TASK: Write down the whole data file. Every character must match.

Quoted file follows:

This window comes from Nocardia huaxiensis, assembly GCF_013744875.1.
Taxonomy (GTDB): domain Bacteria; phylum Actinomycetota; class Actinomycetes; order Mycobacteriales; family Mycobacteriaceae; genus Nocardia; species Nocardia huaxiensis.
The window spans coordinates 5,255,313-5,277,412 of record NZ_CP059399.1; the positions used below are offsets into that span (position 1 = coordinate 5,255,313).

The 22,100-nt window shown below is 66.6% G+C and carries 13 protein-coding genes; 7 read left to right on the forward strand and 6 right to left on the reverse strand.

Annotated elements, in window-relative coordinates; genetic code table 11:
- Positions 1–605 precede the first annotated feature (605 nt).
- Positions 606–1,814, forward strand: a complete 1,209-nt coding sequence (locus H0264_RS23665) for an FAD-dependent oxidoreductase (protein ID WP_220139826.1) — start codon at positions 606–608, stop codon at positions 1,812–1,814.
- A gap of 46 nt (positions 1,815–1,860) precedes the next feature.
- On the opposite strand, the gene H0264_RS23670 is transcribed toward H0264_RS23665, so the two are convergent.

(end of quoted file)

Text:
This window comes from Nocardia huaxiensis, assembly GCF_013744875.1.
Taxonomy (GTDB): domain Bacteria; phylum Actinomycetota; class Actinomycetes; order Mycobacteriales; family Mycobacteriaceae; genus Nocardia; species Nocardia huaxiensis.
The window spans coordinates 5,255,313-5,277,412 of record NZ_CP059399.1; the positions used below are offsets into that span (position 1 = coordinate 5,255,313).

The 22,100-nt window shown below is 66.6% G+C and carries 13 protein-coding genes; 7 read left to right on the forward strand and 6 right to left on the reverse strand.

Annotated elements, in window-relative coordinates; genetic code table 11:
- Positions 1–605 precede the first annotated feature (605 nt).
- Positions 606–1,814, forward strand: a complete 1,209-nt coding sequence (locus H0264_RS23665) for an FAD-dependent oxidoreductase (protein ID WP_220139826.1) — start codon at positions 606–608, stop codon at positions 1,812–1,814.
- A gap of 46 nt (positions 1,815–1,860) precedes the next feature.
- On the opposite strand, the gene H0264_RS23670 is transcribed toward H0264_RS23665, so the two are convergent.